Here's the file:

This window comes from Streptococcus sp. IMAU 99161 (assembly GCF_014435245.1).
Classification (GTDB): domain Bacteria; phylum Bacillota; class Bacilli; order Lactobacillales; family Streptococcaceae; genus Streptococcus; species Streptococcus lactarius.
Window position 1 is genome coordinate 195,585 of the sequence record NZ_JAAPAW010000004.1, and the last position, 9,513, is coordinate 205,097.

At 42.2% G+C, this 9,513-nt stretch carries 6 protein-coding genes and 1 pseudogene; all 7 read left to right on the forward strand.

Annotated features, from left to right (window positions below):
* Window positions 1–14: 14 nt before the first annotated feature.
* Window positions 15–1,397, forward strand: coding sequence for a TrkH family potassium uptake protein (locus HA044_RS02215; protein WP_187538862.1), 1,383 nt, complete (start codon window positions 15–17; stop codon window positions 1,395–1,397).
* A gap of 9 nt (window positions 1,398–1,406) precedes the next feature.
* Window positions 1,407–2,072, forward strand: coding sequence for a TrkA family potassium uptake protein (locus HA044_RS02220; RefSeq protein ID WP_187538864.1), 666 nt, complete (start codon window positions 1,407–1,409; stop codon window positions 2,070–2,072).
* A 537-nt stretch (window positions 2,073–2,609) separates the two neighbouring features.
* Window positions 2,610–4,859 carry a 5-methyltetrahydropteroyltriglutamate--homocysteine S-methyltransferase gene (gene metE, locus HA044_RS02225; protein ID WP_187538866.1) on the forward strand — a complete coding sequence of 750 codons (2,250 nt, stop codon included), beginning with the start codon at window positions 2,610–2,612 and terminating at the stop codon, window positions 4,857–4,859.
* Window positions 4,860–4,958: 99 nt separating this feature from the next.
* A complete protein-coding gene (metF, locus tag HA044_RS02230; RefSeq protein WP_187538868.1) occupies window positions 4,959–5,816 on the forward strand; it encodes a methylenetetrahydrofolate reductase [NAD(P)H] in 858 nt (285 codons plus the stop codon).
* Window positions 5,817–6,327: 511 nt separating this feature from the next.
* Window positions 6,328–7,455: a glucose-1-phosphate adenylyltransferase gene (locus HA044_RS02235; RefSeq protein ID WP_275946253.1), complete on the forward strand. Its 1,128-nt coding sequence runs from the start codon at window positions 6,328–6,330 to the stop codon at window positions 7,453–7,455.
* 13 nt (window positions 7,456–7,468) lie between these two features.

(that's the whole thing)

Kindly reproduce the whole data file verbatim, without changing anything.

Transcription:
This window comes from Streptococcus sp. IMAU 99161 (assembly GCF_014435245.1).
Classification (GTDB): domain Bacteria; phylum Bacillota; class Bacilli; order Lactobacillales; family Streptococcaceae; genus Streptococcus; species Streptococcus lactarius.
Window position 1 is genome coordinate 195,585 of the sequence record NZ_JAAPAW010000004.1, and the last position, 9,513, is coordinate 205,097.

At 42.2% G+C, this 9,513-nt stretch carries 6 protein-coding genes and 1 pseudogene; all 7 read left to right on the forward strand.

Annotated features, from left to right (window positions below):
* Window positions 1–14: 14 nt before the first annotated feature.
* Window positions 15–1,397, forward strand: coding sequence for a TrkH family potassium uptake protein (locus HA044_RS02215; protein WP_187538862.1), 1,383 nt, complete (start codon window positions 15–17; stop codon window positions 1,395–1,397).
* A gap of 9 nt (window positions 1,398–1,406) precedes the next feature.
* Window positions 1,407–2,072, forward strand: coding sequence for a TrkA family potassium uptake protein (locus HA044_RS02220; RefSeq protein ID WP_187538864.1), 666 nt, complete (start codon window positions 1,407–1,409; stop codon window positions 2,070–2,072).
* A 537-nt stretch (window positions 2,073–2,609) separates the two neighbouring features.
* Window positions 2,610–4,859 carry a 5-methyltetrahydropteroyltriglutamate--homocysteine S-methyltransferase gene (gene metE, locus HA044_RS02225; protein ID WP_187538866.1) on the forward strand — a complete coding sequence of 750 codons (2,250 nt, stop codon included), beginning with the start codon at window positions 2,610–2,612 and terminating at the stop codon, window positions 4,857–4,859.
* Window positions 4,860–4,958: 99 nt separating this feature from the next.
* A complete protein-coding gene (metF, locus tag HA044_RS02230; RefSeq protein WP_187538868.1) occupies window positions 4,959–5,816 on the forward strand; it encodes a methylenetetrahydrofolate reductase [NAD(P)H] in 858 nt (285 codons plus the stop codon).
* Window positions 5,817–6,327: 511 nt separating this feature from the next.
* Window positions 6,328–7,455: a glucose-1-phosphate adenylyltransferase gene (locus HA044_RS02235; RefSeq protein ID WP_275946253.1), complete on the forward strand. Its 1,128-nt coding sequence runs from the start codon at window positions 6,328–6,330 to the stop codon at window positions 7,453–7,455.
* 13 nt (window positions 7,456–7,468) lie between these two features.